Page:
“Remembrance of things past is not necessarily the remembrance of things as they were.”
― Marcel Proust
In a world of fake news, alternative facts, skewed polls, and misremembered anecdotes, it can sometimes be difficult to know what is real and what is not.
Yet, we’re all sure of what’s in our own heads. Right?
Have you ever known two people that were relieved, even ecstatic, to end a relationship only to see them get back together a few months later? How about people that divorce but then get married again?
Have you ever lost touch with a friend, then reconnected later only to realize that there was a reason the two of you lost touch in the first place? It ended for a reason. Why did we think it would be different this time?
Have you ever been desperate to leave a job or a school that you hated, but after a few years find yourself nostalgic for the rare good times and good people, failing to understand why you thought it was so bad in the moment?
Have you ever used a song or an album to help you get through a tough time, a rough patch that you think will never end, but when you hear it years later, it somehow brings back good memories?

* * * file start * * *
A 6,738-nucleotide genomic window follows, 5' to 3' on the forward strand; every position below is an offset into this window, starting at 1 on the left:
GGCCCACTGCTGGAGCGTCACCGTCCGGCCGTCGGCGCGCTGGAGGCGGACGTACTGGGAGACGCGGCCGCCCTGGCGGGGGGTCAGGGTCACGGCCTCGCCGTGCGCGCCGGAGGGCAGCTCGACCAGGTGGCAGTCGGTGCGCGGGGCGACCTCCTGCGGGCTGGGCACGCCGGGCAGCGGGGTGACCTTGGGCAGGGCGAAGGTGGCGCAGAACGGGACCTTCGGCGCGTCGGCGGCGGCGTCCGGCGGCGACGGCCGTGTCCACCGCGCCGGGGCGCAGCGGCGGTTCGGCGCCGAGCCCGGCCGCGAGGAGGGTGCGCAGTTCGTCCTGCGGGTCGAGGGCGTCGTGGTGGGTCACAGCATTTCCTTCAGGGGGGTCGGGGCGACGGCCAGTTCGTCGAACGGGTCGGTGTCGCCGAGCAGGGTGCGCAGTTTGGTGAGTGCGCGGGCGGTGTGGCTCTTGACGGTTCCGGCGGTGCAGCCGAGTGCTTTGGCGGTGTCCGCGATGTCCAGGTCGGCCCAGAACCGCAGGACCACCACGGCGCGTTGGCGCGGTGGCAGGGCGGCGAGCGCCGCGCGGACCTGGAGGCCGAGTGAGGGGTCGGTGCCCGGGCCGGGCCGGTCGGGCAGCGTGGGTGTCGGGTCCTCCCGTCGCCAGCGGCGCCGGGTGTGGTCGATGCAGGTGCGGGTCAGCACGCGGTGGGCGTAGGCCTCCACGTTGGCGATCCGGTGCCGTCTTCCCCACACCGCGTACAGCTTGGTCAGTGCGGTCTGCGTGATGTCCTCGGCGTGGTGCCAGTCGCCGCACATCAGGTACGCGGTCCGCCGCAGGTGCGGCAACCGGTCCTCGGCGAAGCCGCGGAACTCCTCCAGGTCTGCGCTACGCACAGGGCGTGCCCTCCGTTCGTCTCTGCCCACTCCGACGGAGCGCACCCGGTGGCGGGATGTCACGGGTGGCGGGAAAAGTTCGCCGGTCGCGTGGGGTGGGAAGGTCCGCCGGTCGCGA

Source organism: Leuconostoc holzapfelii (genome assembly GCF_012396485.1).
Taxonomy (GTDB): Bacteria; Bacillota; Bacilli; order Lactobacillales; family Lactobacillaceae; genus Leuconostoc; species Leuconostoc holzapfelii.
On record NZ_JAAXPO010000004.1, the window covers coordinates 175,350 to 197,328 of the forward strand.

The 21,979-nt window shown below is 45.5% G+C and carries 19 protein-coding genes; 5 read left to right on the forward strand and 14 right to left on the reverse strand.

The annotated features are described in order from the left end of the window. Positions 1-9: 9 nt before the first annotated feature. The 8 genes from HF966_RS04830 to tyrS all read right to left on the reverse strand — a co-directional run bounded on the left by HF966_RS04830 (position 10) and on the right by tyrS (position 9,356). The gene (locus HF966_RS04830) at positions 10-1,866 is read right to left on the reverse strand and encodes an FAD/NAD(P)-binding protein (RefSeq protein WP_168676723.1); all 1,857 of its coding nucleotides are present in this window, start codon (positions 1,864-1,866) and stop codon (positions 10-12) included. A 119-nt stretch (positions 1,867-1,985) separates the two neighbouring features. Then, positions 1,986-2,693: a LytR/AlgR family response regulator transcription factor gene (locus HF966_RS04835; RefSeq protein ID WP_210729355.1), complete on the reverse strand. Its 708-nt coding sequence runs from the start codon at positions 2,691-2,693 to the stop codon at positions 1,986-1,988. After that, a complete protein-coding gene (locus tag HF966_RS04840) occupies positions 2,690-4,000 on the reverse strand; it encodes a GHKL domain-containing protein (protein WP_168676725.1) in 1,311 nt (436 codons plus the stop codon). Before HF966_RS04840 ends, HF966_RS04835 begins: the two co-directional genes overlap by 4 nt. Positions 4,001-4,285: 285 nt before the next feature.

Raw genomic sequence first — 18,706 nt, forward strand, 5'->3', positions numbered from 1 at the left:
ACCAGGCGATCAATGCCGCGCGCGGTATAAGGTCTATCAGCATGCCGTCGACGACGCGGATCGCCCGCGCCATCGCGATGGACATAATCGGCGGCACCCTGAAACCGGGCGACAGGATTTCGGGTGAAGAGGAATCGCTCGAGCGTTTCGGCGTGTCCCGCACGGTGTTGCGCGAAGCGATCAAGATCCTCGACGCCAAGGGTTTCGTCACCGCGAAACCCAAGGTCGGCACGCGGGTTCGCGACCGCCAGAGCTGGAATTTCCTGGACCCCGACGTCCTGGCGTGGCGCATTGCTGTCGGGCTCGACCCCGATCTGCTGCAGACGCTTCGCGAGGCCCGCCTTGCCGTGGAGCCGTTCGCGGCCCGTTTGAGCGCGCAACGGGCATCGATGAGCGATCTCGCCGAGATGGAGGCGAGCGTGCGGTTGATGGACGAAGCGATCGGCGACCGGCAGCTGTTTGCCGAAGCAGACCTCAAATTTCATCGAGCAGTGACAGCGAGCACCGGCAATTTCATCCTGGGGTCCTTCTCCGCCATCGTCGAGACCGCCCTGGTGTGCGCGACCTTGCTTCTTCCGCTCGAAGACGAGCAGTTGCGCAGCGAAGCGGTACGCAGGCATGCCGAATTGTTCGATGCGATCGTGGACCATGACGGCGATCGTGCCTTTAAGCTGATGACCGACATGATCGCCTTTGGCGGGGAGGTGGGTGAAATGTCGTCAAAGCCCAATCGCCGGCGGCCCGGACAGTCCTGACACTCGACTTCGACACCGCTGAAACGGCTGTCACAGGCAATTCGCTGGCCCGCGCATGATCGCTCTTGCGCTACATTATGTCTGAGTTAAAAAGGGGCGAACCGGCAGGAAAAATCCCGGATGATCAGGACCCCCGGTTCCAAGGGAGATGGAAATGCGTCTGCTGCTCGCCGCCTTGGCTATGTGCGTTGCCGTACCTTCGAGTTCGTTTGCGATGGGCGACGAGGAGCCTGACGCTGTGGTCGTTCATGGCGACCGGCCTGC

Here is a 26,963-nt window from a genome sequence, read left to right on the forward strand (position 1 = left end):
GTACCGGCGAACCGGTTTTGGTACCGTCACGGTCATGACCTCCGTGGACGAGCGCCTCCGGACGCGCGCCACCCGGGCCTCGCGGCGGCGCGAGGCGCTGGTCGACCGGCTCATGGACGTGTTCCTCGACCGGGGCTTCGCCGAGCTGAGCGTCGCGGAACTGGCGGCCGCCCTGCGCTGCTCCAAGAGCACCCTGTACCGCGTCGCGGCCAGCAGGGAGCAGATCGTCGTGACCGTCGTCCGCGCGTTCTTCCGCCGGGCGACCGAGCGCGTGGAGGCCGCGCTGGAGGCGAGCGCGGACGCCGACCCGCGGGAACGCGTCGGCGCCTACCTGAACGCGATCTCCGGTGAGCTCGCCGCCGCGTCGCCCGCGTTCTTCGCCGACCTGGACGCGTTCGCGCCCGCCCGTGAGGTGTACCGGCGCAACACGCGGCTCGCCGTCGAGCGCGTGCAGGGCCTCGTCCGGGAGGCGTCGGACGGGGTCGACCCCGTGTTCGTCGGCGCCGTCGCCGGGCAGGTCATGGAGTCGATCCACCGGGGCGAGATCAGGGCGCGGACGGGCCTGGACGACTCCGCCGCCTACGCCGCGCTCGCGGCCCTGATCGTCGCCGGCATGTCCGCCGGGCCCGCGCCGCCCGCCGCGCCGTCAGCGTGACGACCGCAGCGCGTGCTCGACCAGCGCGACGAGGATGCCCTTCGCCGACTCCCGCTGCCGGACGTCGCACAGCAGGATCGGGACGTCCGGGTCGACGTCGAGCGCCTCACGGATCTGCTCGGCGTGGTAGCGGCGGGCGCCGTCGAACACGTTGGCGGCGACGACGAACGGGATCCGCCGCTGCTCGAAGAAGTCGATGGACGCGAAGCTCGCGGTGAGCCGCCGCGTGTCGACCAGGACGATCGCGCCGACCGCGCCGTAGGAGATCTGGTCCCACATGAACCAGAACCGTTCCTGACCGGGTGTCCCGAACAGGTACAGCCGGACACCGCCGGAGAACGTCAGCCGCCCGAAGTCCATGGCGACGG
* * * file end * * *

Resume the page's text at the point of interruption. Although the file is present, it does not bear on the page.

Have you ever been reminded of something in which you participated and while you know you were there, it feels like it may have happened in a different life?
Why do we do this?
It’s because of our brains.
As time inexorably marches forward our memories fade, yes, but they also change. Instead of being sharp, bright-colored snapshots of specific moments, they devolve into hazy, sepia-toned highlight reels with vague feelings, like a flashback in a Jimmy Stewart film.
We romanticize the past, creating a halo effect. This is biological, evidenced by the miracle of childbirth and its power to change recollection:
Interestingly, while the science won’t back up the claim that women forget entirely, it does suggest that over time, many women remember labour and birth pain as being less severe than they originally recalled. This relationship seems to hold mainly for women who reported moderate levels of pain.
Our human brains do this as a mode of survival. If a neanderthal in the hunter-gatherer days thought about all of the animals that had escaped him, he’d come to the conclusion that it was an exercise in futility and give up.
The same is true today. If your mind allowed you to recall every failure and foible, stumble and setback you’ve ever experienced, you’d be paralyzed by severe melancholy and would refuse to get out of bed.
Instead, our brains have evolved to allow us to look back on the worst parts of our lives and be filled with warm, romantic nostalgia.
Otherwise, our memories of puberty, getting cut from the baseball team, getting turned down for the prom, and business school would make us all clinically depressed.
Christopher Pierznik’s eight books are available in paperback and Kindle. His work has appeared on XXL, Cuepoint, Business Insider, The Cauldron, Medium, Fatherly, Hip Hop Golden Age, and many more. Subscribe to his monthly reading review newsletter or follow him on Facebook or Twitter.